Bees are insects and like all insects, they are invertebrates and have six legs and three body parts. They have a head, thorax, and an abdomen. While most people identify bees by their yellow and black abdomens, bees come in many colours. They can be black, white, red, orange, green, blue, and even purple! Bees are social insects, and they live in groups called colonies. In the colonies, each bee has a job. The queen bee is the largest bee in the hive. Her job is to lay eggs, typically they can lay up to 1500 eggs a day! Male bees are called drones. Drones rarely leave the hive and do not have stingers. Their job is to fertilize the eggs to make more bees! Worker bees are all female. They have many jobs including feeding, cleaning, and making wax, but their most important job is to find and collect nectar and pollen.  

Bees are important pollinators. They help plants to grow by carrying pollen from one flower to another. Bees pollinate many fruits and vegetables including Blackberry, Blueberry, Cantaloupe, Cranberry, Cucumbers, Currants, Gooseberry, Gourds, Peppers, Pumpkins, Radishes, Raspberries, Squash, Strawberries, Watermelons, and Wild Garlic. 

Just imagine how hard honeybees have to work…a whole hive of bees may fly tens of thousands of miles (up to 55,000 miles) and visit millions of flowers (more than two million flowers) in order to collect enough nectar to make a singular pound of honey. Honeybees use their long, tube-like tongues to suck the nectar out of the flowers. They store it in their honey stomach, separate from their regular stomach, which helps them digest their food. Their honey stomach is more of pouch that they use to carry nectar back to the hive and transfer it to other worker bees.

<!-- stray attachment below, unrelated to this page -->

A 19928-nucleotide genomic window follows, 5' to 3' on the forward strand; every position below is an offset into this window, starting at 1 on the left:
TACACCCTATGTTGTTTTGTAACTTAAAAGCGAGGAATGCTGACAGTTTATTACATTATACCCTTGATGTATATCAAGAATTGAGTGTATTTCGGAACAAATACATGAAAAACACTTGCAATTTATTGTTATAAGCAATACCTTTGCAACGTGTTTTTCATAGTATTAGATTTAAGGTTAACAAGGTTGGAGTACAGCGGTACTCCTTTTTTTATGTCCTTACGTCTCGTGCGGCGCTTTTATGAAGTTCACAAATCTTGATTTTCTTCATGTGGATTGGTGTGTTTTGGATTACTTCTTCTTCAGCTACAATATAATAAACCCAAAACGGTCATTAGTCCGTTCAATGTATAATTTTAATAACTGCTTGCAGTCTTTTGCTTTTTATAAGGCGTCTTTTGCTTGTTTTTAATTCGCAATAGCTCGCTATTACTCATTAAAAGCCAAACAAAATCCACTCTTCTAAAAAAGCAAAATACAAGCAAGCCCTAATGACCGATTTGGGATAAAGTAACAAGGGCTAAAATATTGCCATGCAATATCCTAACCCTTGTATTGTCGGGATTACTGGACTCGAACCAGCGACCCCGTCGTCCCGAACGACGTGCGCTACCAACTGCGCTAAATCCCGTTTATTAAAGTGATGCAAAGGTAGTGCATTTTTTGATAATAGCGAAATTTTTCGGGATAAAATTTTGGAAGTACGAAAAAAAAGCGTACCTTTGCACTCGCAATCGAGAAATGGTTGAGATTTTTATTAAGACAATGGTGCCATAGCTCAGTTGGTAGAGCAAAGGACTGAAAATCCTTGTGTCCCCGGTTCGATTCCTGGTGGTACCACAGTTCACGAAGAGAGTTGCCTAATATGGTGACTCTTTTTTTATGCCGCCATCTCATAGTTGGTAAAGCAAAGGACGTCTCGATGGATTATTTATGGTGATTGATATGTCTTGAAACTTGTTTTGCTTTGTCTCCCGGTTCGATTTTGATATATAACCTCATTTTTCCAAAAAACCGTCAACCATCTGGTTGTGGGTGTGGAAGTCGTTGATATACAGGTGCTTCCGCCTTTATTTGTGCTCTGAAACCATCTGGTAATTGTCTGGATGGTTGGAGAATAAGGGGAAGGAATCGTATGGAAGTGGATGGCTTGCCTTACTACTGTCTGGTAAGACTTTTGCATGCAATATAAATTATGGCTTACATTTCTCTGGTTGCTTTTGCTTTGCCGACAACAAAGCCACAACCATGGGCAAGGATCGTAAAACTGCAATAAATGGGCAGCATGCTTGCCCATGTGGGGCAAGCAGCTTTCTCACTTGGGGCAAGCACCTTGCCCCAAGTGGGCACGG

These honeybees that remain in the hive then “chew” the nectar for about 30 minutes or so during which time enzymes are breaking the complex sugars in the nectar into simple sugars. This form of nectar is then spread throughout the honeycomb to allow any remaining water to evaporate from it. As the nectar dries, it thickens into what we know as honey, it not only becomes more digestible to the bees, but it is also protected from any bacteria. To help speed the drying process, the worker bees fan their wings. 

 Once the water remaining is at about 18% and the honey is gooey enough, the bees cap the cell off with a bit of wax. The honey is stored until it is eaten by the bees or is harvested by a beekeeper. Honey is primarily composed of fructose, glucose, and water. It also contains other sugars as well as trace enzymes, minerals vitamins, and amino acids. Honey, in its natural form, is one of the safest, most shelf-stable food products you can eat.